PA Coalition Against Domestic Violence: Support HB 1581

Domestic-Violence-Awareness-MonthYOUR ACTION IS NEEDED!
The Pennsylvania House Judiciary Committee is scheduled tomorrow to consider House Bill 1581 that would enact the crime of strangulation with appropriate penalties to hold perpetrators accountable for the violent and life-threatening act. Please join the Pennsylvania Coalition Against Domestic Violence in asking members of the House Judiciary Committee to support the bill without amendments that would weaken penalties for offenders. Click here to view members of the House Judiciary Committee and give them a call with the talking points below. You can also click here to send them a quick message!

Last year in Pennsylvania alone there were 141 domestic violence-related fatalities; of the 97 victims killed, 6 were strangled. While some victims were strangled to death, countless others endured non-fatal strangulation as their abusive partners proved the victim’s life is in their hands. One study has shown the odds of becoming a homicide victim increased by 800% for women who had been strangled by their partner. The occurrence of strangulation has been reported in over half of women who were being assessed for intimate partner violence, and an alarming number of victims have reported being strangled multiple times by their abusive partner.

Many strangulation-related physical, neurological and psychological injuries may not appear until hours or days after the attack. Therefore, it is a challenge for prosecutors to appropriately treat strangulation as a serious crime due to a lack of physical evidence. This new law would treat strangulation as the prevalent, complex and serious crime that it is. A strangulation statute–with appropriate penalties as introduced–is a necessary tool for prosecutors to hold offenders accountable for this potentially lethal crime.

PCADV Position: Support without amendment
The bill would create the crime of felony strangulation defined as knowingly or intentionally impeding the breathing or circulation of blood of another person by applying pressure to the throat or neck, or blocking the nose and mouth of a person. Importantly, infliction of a physical injury to a victim shall not be an element of the offense and the lack of physical injury to a victim cannot be a defense to prosecution. Grading of the offense will be a felony of the second degree, or felony of the first degree if: the defendant is subject to an active protection from abuse order, or sexual violence or intimidation protection order; uses an instrument of crime; or has been previously convicted of strangulation.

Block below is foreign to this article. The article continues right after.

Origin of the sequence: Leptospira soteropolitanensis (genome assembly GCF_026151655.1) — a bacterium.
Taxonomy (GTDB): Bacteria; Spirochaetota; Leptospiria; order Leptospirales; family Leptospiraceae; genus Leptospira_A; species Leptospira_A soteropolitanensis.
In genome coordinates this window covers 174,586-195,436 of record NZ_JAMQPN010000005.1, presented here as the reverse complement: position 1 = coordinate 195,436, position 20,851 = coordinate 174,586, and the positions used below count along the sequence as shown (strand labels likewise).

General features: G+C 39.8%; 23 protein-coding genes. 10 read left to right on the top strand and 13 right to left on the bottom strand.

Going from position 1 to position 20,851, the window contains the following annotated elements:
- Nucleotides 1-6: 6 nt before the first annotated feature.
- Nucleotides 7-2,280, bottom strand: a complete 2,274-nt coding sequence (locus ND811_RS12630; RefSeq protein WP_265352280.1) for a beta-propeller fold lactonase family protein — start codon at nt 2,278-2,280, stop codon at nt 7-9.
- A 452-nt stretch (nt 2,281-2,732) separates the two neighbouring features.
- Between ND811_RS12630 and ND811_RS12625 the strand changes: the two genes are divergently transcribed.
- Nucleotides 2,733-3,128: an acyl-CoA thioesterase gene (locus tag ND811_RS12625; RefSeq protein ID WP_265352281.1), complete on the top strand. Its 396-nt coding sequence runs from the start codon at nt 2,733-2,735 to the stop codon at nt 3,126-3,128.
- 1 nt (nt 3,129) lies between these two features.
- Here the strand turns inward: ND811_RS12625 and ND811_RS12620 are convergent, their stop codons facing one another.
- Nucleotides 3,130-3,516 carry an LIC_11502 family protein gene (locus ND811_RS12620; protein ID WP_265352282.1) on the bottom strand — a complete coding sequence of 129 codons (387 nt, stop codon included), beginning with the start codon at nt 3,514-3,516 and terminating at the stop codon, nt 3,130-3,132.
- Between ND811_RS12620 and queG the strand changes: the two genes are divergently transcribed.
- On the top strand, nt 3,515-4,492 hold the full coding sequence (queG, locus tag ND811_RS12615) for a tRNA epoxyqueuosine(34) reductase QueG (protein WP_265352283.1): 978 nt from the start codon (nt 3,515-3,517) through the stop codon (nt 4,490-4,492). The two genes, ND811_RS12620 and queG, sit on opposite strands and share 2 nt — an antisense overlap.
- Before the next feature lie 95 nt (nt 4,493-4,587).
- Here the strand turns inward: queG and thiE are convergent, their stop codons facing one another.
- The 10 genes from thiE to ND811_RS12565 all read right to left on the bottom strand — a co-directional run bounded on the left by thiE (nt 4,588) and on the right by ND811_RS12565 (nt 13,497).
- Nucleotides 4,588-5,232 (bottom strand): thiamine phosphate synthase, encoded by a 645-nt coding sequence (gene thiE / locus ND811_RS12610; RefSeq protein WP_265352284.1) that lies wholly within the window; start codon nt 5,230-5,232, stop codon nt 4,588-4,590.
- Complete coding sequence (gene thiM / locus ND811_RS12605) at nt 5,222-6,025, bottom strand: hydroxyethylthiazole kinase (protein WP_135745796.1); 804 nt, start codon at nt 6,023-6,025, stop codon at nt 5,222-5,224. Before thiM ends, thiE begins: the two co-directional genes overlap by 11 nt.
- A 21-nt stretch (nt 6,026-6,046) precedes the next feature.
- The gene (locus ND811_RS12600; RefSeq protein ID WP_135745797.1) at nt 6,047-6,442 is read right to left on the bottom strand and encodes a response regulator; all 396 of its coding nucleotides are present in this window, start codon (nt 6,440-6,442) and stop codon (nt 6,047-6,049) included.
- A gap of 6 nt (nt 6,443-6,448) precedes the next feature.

A problematic amendment will likely be offered in committee tomorrow that would downgrade the offense if two people mutually entered a fight in which choking or strangulation occurred. Introducing this language opens the door for domestic violence offenders to claim their victim mutually entered a fight. An intrinsic imbalance of power in cases of domestic violence makes such an amendment dangerous for victims and weakens accountability for offenders.

1) I am a constituent from [your city] and my name is _________________.
2) Strangulation is a common and dangerous means of assault in domestic violence cases and is a known risk factor for homicide.
3) Perpetrators of this crime must be held accountable in order to prevent a non-lethal act of strangulation from later becoming domestic violence homicide.
4) I am asking Representative __________________ as a member of the House Judiciary Committee to vote in support of HB 1581, without amendment, and help raise awareness of the unique dangers involved in such cases.

Contact Abigail Hurst, PCADV Policy Specialist, at or 717-545-6400×157 for more information.